- This is the first case to address the use of “conditional attendance agreements” by churches. Such agreements, which are utilized by a majority of churches in this country, allow sex offenders to attend church under strict conditions. In some cases, churches choose not to use such agreements and to exclude a sex offender from church property and activities. This is often due to the particularly heinous nature of the person’s prior crimes, or his continued inclusion on a sex-offender registry, or because one or more of the person’s victims continues to attend the church and church leaders believe that it would be inappropriate to force victims to encounter their assailant recurrently at church.
In this case, the assailant was permitted to continue attending the church following the disclosure of his offense, subject to strict conditions. And, he encountered the victim on at least one occasion, which served as the basis for the victim’s emotional distress claim. The court concluded that it was barred by the First Amendment guaranty of religious freedom from resolving this claim, noting that “the decision to allow the assailant access to the church grounds and the reasons therefore inherently involves an assessment of his relationship with the church, and involve the secular review of ecclesiastical discipline and church doctrine. As such, we are prohibited from assigning liability to such actions.” Doe v. Corporation, 964 N.E.2d 370 (Mass. App. 2012).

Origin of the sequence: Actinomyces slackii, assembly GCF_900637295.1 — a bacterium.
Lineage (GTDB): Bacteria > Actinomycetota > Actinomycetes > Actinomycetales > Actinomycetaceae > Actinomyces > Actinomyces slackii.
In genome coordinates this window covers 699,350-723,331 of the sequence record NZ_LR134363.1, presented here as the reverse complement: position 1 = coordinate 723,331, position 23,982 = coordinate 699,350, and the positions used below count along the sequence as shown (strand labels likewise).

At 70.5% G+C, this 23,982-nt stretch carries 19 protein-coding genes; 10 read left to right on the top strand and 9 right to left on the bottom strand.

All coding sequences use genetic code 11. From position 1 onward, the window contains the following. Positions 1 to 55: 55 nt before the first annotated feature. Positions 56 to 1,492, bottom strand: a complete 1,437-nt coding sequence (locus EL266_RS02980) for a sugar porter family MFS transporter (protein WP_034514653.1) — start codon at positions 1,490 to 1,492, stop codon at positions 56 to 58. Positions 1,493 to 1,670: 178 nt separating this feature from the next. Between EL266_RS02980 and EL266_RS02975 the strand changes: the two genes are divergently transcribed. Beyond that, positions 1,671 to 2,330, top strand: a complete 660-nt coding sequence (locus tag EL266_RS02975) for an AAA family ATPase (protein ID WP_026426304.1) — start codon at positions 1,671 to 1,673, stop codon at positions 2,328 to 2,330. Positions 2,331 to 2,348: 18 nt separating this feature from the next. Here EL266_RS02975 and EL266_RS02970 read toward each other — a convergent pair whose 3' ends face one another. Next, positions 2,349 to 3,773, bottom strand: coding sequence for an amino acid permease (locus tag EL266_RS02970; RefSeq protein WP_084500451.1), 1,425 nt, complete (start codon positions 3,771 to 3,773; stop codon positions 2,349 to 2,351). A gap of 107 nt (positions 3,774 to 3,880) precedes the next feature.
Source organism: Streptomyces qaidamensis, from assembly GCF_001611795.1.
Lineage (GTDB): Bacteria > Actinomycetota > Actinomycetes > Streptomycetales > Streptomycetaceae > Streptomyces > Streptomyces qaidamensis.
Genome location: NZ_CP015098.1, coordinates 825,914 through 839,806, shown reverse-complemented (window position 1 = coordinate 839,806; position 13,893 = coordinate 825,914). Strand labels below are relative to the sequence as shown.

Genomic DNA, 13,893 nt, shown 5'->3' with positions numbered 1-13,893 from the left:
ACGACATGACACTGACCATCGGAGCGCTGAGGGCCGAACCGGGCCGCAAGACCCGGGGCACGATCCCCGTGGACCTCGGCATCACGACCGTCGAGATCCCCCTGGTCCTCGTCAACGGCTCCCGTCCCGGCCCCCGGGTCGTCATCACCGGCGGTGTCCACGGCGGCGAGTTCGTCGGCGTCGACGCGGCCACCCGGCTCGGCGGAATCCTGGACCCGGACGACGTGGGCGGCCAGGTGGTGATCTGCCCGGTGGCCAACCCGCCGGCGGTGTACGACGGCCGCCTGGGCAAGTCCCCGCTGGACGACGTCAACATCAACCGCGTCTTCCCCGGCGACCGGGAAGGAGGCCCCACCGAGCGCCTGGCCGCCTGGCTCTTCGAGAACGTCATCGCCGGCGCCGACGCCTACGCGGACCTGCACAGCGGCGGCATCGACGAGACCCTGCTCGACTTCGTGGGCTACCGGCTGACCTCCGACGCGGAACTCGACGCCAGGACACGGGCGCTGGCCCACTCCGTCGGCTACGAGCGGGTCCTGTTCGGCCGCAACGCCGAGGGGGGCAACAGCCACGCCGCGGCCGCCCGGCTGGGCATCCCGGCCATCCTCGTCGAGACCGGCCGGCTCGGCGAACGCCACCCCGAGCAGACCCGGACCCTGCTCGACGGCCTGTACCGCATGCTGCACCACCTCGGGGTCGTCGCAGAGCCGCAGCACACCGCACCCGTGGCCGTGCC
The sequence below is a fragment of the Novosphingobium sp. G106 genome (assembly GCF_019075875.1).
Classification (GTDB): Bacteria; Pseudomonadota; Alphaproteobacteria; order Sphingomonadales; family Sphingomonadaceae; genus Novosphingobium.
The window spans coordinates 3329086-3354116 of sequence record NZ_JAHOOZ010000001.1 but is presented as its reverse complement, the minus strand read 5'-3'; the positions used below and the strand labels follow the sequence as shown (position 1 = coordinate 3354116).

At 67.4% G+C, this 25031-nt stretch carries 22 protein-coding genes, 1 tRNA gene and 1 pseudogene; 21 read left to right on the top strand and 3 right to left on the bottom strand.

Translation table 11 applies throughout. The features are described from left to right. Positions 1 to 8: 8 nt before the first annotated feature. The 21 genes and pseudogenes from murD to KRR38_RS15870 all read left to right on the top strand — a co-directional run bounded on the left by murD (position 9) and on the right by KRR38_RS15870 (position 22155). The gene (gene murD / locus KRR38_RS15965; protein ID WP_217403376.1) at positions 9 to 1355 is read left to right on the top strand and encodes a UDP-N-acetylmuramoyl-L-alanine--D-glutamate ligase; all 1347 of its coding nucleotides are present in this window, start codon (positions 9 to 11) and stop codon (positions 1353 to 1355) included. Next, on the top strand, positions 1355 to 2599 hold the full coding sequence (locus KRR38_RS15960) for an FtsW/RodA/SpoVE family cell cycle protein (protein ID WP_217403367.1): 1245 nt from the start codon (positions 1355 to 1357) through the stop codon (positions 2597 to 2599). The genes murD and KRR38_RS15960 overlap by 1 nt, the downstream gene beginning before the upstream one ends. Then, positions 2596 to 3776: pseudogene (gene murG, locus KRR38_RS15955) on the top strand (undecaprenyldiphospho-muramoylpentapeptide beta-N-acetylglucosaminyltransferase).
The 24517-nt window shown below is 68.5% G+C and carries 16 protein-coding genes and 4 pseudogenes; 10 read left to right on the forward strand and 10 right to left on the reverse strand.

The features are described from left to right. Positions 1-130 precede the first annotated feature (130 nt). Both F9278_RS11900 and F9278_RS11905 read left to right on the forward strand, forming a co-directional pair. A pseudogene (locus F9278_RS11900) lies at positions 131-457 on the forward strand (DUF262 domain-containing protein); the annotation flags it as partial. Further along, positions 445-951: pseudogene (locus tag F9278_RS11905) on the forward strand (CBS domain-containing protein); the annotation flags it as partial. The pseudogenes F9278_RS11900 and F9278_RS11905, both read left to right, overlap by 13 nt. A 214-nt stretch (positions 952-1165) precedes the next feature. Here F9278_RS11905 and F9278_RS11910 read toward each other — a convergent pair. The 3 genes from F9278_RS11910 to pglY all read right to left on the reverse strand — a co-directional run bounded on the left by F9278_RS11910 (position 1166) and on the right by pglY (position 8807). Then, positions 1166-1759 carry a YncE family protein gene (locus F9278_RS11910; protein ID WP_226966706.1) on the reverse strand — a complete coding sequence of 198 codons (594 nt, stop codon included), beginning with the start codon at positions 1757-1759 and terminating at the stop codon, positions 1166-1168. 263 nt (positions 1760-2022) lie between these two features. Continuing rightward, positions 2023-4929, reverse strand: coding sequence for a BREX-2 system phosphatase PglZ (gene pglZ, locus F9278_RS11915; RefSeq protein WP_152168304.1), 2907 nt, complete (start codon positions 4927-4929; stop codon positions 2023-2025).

* See also “Employment practices,” Keen v. Miller Environmental Group, Inc., 702 F.3d 239 (5th Cir. 2012), in the Recent Developments section of this newsletter.